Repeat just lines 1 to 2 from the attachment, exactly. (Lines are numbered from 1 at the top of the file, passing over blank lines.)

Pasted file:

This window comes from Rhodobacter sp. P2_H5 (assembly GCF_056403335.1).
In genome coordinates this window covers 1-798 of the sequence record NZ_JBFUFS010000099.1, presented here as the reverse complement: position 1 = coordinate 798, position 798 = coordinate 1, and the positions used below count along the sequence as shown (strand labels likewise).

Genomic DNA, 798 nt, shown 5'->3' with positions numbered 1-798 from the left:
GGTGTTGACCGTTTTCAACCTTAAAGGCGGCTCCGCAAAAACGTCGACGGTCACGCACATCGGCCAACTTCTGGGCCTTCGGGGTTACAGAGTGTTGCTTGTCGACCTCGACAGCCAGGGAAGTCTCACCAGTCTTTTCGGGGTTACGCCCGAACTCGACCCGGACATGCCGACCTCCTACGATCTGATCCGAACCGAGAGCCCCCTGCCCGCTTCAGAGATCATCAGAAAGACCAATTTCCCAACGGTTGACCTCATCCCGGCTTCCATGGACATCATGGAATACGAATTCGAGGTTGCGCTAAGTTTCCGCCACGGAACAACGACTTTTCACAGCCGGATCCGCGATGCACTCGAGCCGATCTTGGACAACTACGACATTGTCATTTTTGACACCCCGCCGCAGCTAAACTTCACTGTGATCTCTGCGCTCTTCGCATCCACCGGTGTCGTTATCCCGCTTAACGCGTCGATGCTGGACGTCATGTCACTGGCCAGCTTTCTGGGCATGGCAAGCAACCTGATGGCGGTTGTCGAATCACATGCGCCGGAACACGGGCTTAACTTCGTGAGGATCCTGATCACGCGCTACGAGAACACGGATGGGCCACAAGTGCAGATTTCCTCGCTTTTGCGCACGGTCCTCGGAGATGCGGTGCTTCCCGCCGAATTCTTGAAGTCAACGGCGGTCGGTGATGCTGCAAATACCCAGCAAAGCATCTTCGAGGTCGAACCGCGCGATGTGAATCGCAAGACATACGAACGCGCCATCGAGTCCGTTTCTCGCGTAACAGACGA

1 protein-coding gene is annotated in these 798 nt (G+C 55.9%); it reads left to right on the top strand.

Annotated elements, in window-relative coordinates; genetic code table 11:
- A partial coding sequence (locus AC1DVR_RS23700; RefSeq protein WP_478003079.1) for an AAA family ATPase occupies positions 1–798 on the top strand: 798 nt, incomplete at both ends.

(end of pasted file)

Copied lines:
This window comes from Rhodobacter sp. P2_H5 (assembly GCF_056403335.1).
In genome coordinates this window covers 1-798 of the sequence record NZ_JBFUFS010000099.1, presented here as the reverse complement: position 1 = coordinate 798, position 798 = coordinate 1, and the positions used below count along the sequence as shown (strand labels likewise).